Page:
And so I think I've just had the honor, privilege of delivering a training session to a bunch of group of Gladue writers in Toronto at Aboriginal Legal Services. From their perspective, they talked a little bit about how sometimes writing these Gladue reports not only kicks up a lot of trauma in the offender but also creates trauma for them. And then don't, there's not enough time or space or consideration. And sometimes lawyers and judges are really reckless in communicating the contents of the Gladue report in open court, which ends up feeling humiliating and demoralizing and disrespectful and creates even more harm.


And I think I'm probably going to start delving a little bit more into how we can help Gladue writers do what they do and how we can help individuals who are contributing their lived experience to a Gladue report be protected by the ways in which the courts traumatize indigenous people by protecting a little bit of their history and their story. I want to ask, before we close this, I want to know, Dan, why'd you go over to Stan Daniel's Healing Center? Why do you leave policing to go into corrections? Which I think some listeners would think, "Oh, like you're going to try to bring trauma informed practice to corrections? Good luck, buddy." Because a lot of people know corrections for being probably one of the most traumatizing environments that exists within the sphere of justice. Tell us, what was the draw?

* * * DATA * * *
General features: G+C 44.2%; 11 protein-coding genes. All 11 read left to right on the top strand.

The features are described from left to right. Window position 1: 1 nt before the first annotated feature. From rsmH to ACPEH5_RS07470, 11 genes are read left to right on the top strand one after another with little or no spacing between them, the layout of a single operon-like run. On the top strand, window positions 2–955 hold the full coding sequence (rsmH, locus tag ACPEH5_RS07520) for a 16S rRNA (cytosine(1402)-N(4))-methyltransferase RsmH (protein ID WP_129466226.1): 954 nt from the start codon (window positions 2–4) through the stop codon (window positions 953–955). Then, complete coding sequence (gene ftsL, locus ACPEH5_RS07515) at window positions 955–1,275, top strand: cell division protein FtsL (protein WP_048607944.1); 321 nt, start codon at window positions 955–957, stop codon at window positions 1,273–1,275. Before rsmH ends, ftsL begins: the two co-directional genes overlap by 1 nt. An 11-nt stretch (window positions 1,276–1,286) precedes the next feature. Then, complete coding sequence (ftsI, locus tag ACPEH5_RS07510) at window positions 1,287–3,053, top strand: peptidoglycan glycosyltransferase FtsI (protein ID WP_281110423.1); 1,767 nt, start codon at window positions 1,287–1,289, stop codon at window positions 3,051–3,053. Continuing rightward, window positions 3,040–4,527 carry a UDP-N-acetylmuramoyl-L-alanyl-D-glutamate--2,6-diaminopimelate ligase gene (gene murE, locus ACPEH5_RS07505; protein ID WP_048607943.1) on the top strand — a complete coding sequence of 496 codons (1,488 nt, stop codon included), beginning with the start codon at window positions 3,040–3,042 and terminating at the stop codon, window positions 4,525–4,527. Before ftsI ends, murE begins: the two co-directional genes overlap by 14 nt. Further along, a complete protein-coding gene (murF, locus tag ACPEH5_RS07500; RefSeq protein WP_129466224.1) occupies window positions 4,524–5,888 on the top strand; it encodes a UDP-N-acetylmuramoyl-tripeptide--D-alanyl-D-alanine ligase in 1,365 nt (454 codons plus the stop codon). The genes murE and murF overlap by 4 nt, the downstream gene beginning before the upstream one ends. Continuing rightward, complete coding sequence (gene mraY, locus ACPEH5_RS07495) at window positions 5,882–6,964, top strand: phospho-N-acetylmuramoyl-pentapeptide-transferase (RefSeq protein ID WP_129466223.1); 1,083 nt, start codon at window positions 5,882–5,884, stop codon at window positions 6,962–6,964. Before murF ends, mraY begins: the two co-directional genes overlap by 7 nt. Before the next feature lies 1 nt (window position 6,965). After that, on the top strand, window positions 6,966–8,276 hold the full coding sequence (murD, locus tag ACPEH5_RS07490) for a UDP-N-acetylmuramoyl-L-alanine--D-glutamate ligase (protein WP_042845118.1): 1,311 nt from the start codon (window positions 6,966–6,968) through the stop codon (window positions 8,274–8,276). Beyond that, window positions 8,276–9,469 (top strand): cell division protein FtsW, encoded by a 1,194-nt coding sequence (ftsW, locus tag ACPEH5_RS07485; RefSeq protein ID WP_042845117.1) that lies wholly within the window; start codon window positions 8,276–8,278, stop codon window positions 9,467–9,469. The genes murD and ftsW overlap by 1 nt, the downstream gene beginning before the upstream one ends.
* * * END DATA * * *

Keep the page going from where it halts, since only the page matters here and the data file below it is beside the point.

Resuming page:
Dan Jones (01:00:48):